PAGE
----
Thursday, March 09, 2006

The Meaning of the Word "Quotation"

A quotation is a fragment of a human expression that has been inserted into another human expression. It is most often a written or oral fragment and in such cases it is also called a quote. This latter type of quotation is almost always taken from literature, though speech transcripts, film dialogues, and song lyrics are also common and valid sources.

Besides this, a quotation can also refer to the use of a piece of other artistic works —elements of a painting, scenes from a movie or sections from a musical composition— into another one.

The rest of this article will deal only with written or oral quotations.

Quotation Classification

A typical, and perhaps ideal, quotation is usually short, concise and commonly only one sentence long. There are two broad categories which most quotations fall into, beauty and truth, although some quotations fit equally well into both these groups. 'Beautiful' quotations are words remembered for their aesthetically pleasing use of language, whereas many other quotations are remembered because they are thought to express some universal truth. These latter quotations are often called maxims or aphorisms and they are highly regarded for being pithy renderings of ideas that most people have but most have not been able to express so clearly. A third type of quotation may be any line which merely reminds the person who quotes it of a particularly memorable work, sometimes making a subtle comparison to the situation or topic at hand.

Reasons for using quotations

Quotations are used for a variety of reasons: to enrich, illuminate the meaning or support the arguments of the work it is being quoted in, to pay homage to the original work or author, to make the user of the quotation seem well-read and even to ridicule the original author.

Common quotation sources

Chiefly for reference and accuracy, famous quotations are frequently collected in books that are sometimes called quotation dictionaries or treasuries. On the other hand, diaries and calendars often include quotations for entertainment or inspirational purposes, and small, dedicated sections in newspapers and weekly magazines —with recent quotations by leading personalities on current topics— have also become commonplace.

Finally, as explained below, chiefly through the World Wide Web, the Internet has become the world's main quotation repository.


The art of quotation is fraught with difficulties. If the source of a quotation is not given it can lead readers to think that the author using the quotation originated the thought or that he is being dishonest. Some people are thought to have said certain things, but there is no evidence of these words in any of their surviving writings: when this is the case, the words have merely to be attributed to them. Many quotations are routinely incorrect or attributed to the wrong authors, and quotations from obscure writers are often attributed to far more famous writers by lax quoters. Good examples of this are Winston Churchill, to whom many political quotations of uncertain origin are attributed, and Oscar Wilde, who has said far more witty things than he possibly could.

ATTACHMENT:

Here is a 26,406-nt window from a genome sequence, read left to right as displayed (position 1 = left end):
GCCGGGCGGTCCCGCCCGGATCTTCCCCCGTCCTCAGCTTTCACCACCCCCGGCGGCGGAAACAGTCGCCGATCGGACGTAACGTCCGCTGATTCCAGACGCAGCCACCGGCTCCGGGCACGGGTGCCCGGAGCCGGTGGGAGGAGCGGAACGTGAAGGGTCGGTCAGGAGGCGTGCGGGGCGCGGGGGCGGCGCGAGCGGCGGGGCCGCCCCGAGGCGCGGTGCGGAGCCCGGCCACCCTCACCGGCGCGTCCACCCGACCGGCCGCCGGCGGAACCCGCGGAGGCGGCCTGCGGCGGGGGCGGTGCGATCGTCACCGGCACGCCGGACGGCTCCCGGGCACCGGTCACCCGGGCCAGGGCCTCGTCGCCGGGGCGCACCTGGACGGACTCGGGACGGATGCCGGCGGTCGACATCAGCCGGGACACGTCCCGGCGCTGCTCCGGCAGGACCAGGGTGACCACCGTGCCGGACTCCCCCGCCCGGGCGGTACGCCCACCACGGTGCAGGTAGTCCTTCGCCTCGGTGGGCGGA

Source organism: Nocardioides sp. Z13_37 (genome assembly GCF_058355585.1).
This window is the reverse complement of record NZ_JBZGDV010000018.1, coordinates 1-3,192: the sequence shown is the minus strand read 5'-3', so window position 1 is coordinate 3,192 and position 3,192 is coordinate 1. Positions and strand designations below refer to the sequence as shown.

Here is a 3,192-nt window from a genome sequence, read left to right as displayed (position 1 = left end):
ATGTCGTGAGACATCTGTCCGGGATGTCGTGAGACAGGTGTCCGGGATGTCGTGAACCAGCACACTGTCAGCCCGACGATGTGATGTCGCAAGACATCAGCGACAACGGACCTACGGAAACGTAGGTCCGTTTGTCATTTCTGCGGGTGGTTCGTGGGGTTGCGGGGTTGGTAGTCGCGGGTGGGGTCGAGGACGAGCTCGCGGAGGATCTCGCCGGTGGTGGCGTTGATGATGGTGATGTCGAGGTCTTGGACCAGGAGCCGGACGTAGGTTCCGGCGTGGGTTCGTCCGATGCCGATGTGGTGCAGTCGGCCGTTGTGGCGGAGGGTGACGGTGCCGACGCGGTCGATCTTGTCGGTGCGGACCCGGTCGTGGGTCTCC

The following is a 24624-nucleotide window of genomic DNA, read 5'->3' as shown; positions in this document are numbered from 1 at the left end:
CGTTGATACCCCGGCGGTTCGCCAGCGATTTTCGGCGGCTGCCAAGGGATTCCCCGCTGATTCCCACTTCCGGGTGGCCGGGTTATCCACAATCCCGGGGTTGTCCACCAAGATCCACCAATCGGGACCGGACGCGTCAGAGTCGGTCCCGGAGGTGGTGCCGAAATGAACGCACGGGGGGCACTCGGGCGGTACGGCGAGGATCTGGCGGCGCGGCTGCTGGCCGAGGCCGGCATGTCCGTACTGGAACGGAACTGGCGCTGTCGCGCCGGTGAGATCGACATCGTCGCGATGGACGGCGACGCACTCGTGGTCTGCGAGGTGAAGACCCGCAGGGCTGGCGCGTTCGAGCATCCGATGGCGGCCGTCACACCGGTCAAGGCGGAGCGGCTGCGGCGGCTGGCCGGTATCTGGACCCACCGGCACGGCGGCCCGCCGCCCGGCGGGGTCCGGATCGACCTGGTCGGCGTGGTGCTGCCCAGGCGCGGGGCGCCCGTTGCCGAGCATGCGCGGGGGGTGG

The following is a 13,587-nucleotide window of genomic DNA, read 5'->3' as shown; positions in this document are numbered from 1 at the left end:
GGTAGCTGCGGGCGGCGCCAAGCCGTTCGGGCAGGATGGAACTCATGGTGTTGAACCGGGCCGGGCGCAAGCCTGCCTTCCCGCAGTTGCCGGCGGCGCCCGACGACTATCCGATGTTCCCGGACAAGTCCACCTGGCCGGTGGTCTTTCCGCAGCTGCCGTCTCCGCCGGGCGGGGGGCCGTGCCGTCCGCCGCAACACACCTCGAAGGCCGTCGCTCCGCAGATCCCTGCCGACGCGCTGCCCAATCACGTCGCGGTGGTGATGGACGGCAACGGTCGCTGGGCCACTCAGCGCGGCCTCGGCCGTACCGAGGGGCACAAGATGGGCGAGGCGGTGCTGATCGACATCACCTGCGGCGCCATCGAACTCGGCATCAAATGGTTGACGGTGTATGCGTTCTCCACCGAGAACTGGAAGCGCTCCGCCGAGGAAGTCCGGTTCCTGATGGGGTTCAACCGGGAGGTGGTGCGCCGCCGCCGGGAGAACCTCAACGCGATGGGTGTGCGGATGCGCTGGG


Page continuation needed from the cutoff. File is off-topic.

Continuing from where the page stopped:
Deliberate misquotation is very common either because the misquotation is better known than the original or simply because the misquotation fits the situation better. Possibly worse than misquotation is deliberate misinterpretation, where an author's words are taken out of context and are used to support a position or idea that the author would never have agreed with and was not the author's intention. This can be especially problematic with playwrights and authors of fiction who do not necessarily agree with the sentiments of their characters.

Quotations and the Internet

Chiefly a text medium in the beginning, the World Wide Web gave rise to any number of personal quotation collections that continue to flourish, even though very few of them seem to facilitate accurate information or correct citation. In June 27, 2003, a sister project of the Wikimedia Foundation called Wikiquote was created as a free online encyclopedia of quotations in every language and it is now the biggest single quote collection in the world.
Interestingly, the increase of written means of informal communication brought about by the Internet has produced the practice of using quotations as personal flags, as in one's own signature block. This is most commonly seen in email messages and Usenet posts, while is almost never seen in blog posts. Quotations are also popular as a user's personal message, a line under the user's nickname in some Instant Messaging clients (and here they often go uncited). In all these cases, quotations are usually included to give a glimpse of the user's personality, to make a statement of their beliefs, or just to spread their memes around.
The sheer bulk of online quotations, combined with ever more efficient search engines, has effectively made the Internet the world's quotation storehouse, encompassing an unprecedented amount of easily and immediately findable quotations. Though matters of accuracy still remain, innovative features such as's Search Inside the Book and Google Print may well serve to alleviate such concerns.



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